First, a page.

The story of the assassination of U.S. Senator Robert F. Kennedy, who was shot in the early morning hours of June 5, 1968 in the Ambassador Hotel in Los Angeles, California, and twenty-two people in the hotel, whose lives were never the same.
Tuesday, June 4, 1968: the California presidential primary. As day breaks Robert F. Kennedy arrives at the Ambassador Hotel; he'll campaign, then speak to supporters at midnight. To capture the texture of the late 1960s, we see vignettes at the hotel: a couple marries so he can avoid Vietnam, kitchen staff discuss race and baseball, a man cheats on his wife, another is fired for racism, a retired hotel doorman plays chess in the lobby with an old friend, a campaign strategist's wife needs a pair of black shoes, two campaign staff trip on LSD, a lounge singer is on the downhill slide. Through it all, we see and hear RFK calling for a better society and a better nation.Written by
The only character in the film other than Robert Kennedy that was based on a real person was the busboy José. He was based on Juan Romero, the young Hispanic man who was seen cradling Kennedy's body immediately after he had been shot. See more »
The credits include the closing speech detailing the speech as "Robert F. Kennedy's speech, 'On The Mindless Menace of Violence.' The credits say it was delivered in Indianapolis, Indiana on April 5, 1968. This is incorrect; Robert Kennedy gave a speech on Martin Luther King, Jr.'s death in Indianapolis on the previous day but gave the speech presented on the recording at the City Club of Cleveland in Cleveland, Ohio. See more »
Do we know anything yet?
We got men on the sixth floor going from room to room. You the manager?
Paul Ebbers. And the bungalows?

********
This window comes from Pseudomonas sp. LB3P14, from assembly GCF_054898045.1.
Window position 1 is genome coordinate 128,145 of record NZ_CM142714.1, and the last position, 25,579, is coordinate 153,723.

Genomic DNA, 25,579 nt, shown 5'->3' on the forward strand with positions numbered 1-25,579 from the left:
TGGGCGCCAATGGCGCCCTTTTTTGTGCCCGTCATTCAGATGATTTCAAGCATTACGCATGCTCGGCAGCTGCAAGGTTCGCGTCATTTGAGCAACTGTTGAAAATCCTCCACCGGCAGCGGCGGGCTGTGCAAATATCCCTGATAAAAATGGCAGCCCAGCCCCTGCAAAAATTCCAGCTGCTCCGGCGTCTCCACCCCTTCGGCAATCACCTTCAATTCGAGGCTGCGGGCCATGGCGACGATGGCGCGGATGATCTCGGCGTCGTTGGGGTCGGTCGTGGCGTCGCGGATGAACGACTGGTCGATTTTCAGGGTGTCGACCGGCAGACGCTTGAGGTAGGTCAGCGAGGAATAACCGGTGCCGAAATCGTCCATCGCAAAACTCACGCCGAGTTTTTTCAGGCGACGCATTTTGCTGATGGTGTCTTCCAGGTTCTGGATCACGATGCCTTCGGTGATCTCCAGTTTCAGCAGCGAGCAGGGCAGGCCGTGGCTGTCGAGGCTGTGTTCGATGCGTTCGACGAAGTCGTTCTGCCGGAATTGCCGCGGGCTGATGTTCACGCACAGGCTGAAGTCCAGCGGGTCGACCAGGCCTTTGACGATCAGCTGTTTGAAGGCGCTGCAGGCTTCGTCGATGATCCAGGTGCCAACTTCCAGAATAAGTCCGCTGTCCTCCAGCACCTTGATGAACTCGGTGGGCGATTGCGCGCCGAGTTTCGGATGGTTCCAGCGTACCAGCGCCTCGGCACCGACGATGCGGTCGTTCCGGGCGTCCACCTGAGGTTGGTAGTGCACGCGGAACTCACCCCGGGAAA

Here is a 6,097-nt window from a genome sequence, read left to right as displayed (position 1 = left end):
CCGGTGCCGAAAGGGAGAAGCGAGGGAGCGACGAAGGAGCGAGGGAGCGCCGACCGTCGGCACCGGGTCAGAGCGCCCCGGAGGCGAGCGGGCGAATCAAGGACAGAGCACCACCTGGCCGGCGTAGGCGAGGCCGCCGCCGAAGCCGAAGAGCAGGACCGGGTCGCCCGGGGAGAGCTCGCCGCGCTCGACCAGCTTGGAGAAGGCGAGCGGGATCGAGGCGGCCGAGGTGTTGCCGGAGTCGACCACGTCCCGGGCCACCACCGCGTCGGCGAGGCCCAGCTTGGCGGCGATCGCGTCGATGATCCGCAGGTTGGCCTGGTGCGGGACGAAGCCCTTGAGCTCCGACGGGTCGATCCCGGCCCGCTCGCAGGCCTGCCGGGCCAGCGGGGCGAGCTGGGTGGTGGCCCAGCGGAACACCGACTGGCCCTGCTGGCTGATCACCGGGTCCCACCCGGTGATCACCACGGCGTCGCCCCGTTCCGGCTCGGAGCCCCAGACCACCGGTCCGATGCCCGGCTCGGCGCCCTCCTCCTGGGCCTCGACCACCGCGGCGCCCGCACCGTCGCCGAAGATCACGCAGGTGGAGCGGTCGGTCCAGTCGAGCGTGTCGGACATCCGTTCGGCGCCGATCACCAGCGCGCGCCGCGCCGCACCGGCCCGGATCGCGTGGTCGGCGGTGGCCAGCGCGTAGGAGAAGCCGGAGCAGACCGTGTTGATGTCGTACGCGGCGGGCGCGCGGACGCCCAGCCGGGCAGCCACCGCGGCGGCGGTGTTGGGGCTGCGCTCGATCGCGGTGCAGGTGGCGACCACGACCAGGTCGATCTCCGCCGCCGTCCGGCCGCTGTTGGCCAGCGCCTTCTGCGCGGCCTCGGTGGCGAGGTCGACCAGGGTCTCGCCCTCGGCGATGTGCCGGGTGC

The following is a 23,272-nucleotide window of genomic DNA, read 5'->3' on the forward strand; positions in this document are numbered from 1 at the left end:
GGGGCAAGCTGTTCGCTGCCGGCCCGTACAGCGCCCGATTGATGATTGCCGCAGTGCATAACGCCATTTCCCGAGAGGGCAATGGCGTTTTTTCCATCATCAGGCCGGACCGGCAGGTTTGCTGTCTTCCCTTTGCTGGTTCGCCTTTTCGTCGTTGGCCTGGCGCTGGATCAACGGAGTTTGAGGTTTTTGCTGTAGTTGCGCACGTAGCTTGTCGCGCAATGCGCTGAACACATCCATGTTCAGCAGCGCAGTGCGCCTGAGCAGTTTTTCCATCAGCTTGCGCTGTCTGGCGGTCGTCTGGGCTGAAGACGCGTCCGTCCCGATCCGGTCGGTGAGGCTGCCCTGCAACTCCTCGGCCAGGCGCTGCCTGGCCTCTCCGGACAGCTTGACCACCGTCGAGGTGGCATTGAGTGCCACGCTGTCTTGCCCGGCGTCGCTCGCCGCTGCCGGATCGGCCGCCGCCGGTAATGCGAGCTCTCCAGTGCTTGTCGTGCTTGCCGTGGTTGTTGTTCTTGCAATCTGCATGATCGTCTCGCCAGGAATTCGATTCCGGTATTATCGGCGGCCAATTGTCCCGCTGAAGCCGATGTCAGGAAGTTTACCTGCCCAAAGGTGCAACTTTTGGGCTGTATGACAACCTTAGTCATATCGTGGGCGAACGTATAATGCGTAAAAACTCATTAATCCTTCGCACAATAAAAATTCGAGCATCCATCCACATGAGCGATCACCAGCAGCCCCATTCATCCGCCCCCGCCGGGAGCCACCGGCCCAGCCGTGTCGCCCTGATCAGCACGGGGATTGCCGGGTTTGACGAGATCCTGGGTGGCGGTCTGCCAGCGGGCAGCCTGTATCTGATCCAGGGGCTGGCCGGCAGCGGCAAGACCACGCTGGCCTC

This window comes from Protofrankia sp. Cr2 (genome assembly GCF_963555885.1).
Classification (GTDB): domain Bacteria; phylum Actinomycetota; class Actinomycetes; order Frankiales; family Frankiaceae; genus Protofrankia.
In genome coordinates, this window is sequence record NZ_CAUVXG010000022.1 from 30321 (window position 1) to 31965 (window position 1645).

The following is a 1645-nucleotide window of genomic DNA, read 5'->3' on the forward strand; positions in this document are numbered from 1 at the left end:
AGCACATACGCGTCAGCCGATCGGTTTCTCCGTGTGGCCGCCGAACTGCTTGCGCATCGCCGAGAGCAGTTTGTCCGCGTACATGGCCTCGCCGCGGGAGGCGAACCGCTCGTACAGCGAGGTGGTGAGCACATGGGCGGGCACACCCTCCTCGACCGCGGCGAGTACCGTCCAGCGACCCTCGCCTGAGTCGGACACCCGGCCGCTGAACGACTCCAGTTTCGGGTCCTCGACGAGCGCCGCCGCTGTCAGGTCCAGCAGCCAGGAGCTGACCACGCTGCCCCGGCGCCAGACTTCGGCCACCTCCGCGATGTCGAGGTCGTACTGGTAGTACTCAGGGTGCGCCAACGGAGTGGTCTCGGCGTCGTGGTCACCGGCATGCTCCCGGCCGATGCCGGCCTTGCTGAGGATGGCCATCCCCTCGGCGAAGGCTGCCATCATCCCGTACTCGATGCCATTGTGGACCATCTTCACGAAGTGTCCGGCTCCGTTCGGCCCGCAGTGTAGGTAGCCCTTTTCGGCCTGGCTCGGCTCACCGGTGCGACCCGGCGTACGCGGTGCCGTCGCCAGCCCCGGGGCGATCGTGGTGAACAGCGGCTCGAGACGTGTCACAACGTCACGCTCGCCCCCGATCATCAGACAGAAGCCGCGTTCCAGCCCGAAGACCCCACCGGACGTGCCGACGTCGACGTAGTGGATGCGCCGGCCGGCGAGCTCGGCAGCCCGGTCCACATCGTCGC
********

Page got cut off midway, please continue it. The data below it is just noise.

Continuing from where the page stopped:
We're checking them now.
Roger that. It's a false alarm. False alarm. I wouldn't want to be you today.
Occupational hazard. We'll open the cafe. You or you men want coffee, a hot breakfast, it's on the house. Thanks.
It'll take us a while to wrap this up, but I'll let the boys know.
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A film that helps us understand what was lost in 1968
"Fear not the path of truth for the lack of people walking on it." June 6th, 1968 (From the last speech Bobby gave) At a time when through out the world we seem to have lost our way and our belief in our political leaders is perhaps at its lowest ebb . we see a reminder of what we had lost.
The sixties saw the assassination of John, Martin Malcolm and Bobby. As one of the actors says in the film "Bobby our last chance". We can only imagine what a different world we might have had had they lived.
When it premiered at the Venice Film Festival (http://www.labiennale.org/en/cinema/ ) it received a seven minute standing ovation. The film's tagline is He saw wrong and tried to right it. He saw suffering and tried to heal it. He saw war and tried to stop it.
There are some icons of that time and one is the election poster of Robert F Kennedy from 1968 (http://www.rfkmemorial.org/ ).
Bobby is written and directed surprisingly by Emilio Estevez and features an amazing cast of stars. It is a fictional account of the lives of several people affected by and during the final hours of Senator Robert F Kennedy's life on the 6th of June 1968 as he attempted to become the Democratic candidate for President of the US. The film includes Anthony Hopkins playing the former doorman at the hotel where Kennedy was killed; other stars include Elijah Wood, Demi Moore, Sharon Stone, Christian Slater, Heleb Hunt, Harry Belafonte and my favourite TV President, President Bartlet (Martin Sheen).